|Subdivision of the Cretaceous system|
according to the ICS, as of 2017.
In the geological timescale, the Berriasian is an age or stage of the Early Cretaceous. It is the oldest, or lowest, subdivision in the entire Cretaceous. It spanned the time between 145.0 ± 4.0 Ma and 139.8 ± 3.0 Ma (million years ago). The Berriasian succeeds the Tithonian (part of the Jurassic) and precedes the Valanginian.
The Berriasian Stage was introduced in scientific literature by Henri Coquand in 1869. It is named after the village of Berrias in the Ardèche department of France. The largely non-marine English Purbeck Formation is in part of Berriasian age. In fact, the first rocks to be described of this age were the beds of the English Purbeck Formation, named as the Purbeckian by Alexandre Brongniart in 1829 following description by Henry De la Beche, William Buckland, Thomas Webster and William Henry Fitton.
The base of the Berriasian, which is also the base of the Cretaceous system, has traditionally been placed at the first appearance of fossils of the ammonite species Berriasella jacobi. But this is a species that has a stratigraphically problematic and geographically limited distribution. A global reference profile (a GSSP) for the Berriasian has been under active consideration by the International Subcommission on Cretaceous Stratigraphy (ISCS) of IUGS. A range of contender GSSP localities has been studied in detail by the ISCS's Berriasian Working Group including localities as far apart as Mexico, Ukraine, Tunisia, Iraq and the Russian Far East. Several markers have been employed to refine correlations and to work towards defining a base for the Berriasian Stage. These include calcareous nannofossils, such as Nannoconus, calpionellids, ammonites, palynological data and magnetostratigraphy, notably magnetozone M19n. The calibration of these markers, especially Nannoconus steinmannii minor, N. kamptneri minor, and Calpionella alpina, within precisely fixed magnetozones give greater precision in trying to identify the best position for a boundary. In June 2016, the Berriasian Working Group voted to adopt Calpionella alpina as the primary marker for the base of the Berriasian Stage.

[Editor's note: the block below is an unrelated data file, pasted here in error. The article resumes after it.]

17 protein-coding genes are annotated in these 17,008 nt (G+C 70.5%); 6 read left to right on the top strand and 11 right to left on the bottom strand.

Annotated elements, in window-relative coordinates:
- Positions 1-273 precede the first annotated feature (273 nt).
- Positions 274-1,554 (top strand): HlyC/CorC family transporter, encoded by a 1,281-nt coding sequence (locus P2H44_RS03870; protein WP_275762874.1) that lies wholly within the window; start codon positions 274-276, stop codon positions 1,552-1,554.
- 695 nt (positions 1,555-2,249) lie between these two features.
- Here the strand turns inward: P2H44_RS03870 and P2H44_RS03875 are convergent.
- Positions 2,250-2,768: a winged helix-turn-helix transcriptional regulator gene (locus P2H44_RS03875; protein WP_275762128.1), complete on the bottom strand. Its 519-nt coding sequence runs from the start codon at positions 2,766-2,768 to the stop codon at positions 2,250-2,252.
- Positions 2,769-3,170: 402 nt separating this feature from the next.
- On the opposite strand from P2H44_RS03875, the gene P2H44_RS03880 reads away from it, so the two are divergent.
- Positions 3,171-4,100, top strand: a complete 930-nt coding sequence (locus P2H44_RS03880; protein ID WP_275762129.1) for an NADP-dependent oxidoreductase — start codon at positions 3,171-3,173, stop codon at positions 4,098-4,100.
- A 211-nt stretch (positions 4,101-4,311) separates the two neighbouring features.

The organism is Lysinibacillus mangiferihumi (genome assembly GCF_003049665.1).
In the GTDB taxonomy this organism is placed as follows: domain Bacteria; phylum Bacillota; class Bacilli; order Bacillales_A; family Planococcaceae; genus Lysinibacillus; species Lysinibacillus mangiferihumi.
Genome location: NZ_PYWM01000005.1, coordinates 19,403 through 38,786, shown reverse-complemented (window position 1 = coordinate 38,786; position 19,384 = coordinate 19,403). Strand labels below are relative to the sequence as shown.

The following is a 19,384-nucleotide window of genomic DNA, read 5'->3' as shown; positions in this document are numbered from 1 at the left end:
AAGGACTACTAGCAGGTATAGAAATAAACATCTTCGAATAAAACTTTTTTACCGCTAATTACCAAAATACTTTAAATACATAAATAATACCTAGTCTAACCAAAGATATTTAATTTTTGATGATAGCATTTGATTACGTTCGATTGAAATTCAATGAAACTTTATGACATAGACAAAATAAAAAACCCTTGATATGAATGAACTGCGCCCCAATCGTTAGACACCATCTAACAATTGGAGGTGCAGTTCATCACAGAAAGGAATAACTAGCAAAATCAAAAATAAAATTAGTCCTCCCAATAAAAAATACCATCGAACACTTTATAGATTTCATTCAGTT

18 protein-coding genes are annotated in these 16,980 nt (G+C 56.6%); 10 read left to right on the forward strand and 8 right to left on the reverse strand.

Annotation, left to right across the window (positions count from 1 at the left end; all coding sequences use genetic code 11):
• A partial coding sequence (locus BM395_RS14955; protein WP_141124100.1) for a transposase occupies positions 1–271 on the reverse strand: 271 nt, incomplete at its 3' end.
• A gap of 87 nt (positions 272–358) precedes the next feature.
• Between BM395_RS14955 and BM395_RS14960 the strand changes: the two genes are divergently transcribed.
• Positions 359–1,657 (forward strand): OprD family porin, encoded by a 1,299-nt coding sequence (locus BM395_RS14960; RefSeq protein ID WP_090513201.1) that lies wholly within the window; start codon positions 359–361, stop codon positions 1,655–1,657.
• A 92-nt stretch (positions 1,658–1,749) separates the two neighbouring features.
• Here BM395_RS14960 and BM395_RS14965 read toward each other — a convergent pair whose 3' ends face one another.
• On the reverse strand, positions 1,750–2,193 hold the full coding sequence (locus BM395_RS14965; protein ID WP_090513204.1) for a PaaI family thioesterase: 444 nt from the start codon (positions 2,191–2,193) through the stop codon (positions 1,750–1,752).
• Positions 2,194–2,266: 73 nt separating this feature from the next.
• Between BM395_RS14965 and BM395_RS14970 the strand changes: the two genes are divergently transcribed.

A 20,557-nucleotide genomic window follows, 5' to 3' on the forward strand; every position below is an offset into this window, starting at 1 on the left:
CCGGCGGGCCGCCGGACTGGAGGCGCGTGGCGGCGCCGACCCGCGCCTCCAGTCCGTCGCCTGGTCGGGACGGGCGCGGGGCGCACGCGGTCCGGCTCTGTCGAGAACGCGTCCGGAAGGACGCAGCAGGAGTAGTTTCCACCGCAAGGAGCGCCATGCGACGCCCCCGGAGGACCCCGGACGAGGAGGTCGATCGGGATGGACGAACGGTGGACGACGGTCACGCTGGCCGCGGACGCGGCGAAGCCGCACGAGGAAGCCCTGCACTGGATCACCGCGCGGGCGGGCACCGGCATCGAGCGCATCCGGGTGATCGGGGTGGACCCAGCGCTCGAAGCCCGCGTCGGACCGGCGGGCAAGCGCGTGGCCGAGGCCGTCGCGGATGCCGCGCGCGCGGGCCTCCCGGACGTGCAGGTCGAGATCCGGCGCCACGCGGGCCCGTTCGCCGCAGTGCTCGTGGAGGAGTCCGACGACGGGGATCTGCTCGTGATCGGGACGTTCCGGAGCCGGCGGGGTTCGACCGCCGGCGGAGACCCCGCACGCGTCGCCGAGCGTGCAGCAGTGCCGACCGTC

- Thurmanniceras otopeta
- Subthurmannia boissieri
- Tirnovella occitanica
- Berriasella jacobi/Pseudosubplanites grandis
The top of the Berriasian stage is defined by the base of the Valanginian, which is fixed at the first appearance of calpionellid species Calpionellites darderi. This is just a little below the first appearance of the ammonite species Thurmanniceras pertransiens.
Birds (avian theropods)Edit
|Birds of the Berriasian|
|Non-Thalattosuchian Crocodylomorphs of the Berriasian|
|Mammals of the Berriasian|
|Durlston Bay, Dorset, England|
|Durlston Bay, Dorset, England; Spain|
|Durlston Bay, Dorset, England|
|Ornithischians of the Berriasian|
|Swanage, England||A bipedal herbivore, it was around 0.6 meters (2 ft) long. Unlike most ornithischians, Echinodon had one or two caniniform teeth in each maxilla.|
|Kirkwood Formation, Cape Province, South Africa||A 4 meters long, 1.8 meters high stegosaurid with a skull similar to Kentrosaurus|
|Isle of Wight, England; Niger, Africa||A dryosaurid|
|Pterosaurs of the Berriasian|
|Purbeck Limestone, Dorset, England|
|Sauropods of the Berriasian|
|†Thalattosuchians of the Berriasian|
|From Kimmeridgian to Valanginian|
|From Tithonian to Valanginian|
|From Kimmeridgian to Hauterivian||Austria, England, Germany, Portugal and Switzerland|
|†Non-avian theropods of the Berriasian|
Sao Khua Formation, Thailand
- See Gradstein et al. (2004) for a detailed geological timescale
- Dating uncertain.
- Only known from this stage.
- Gradstein, F.M.; Ogg, J.G. & Smith, A.G.; (2004): A Geologic Time Scale 2004, Cambridge University Press.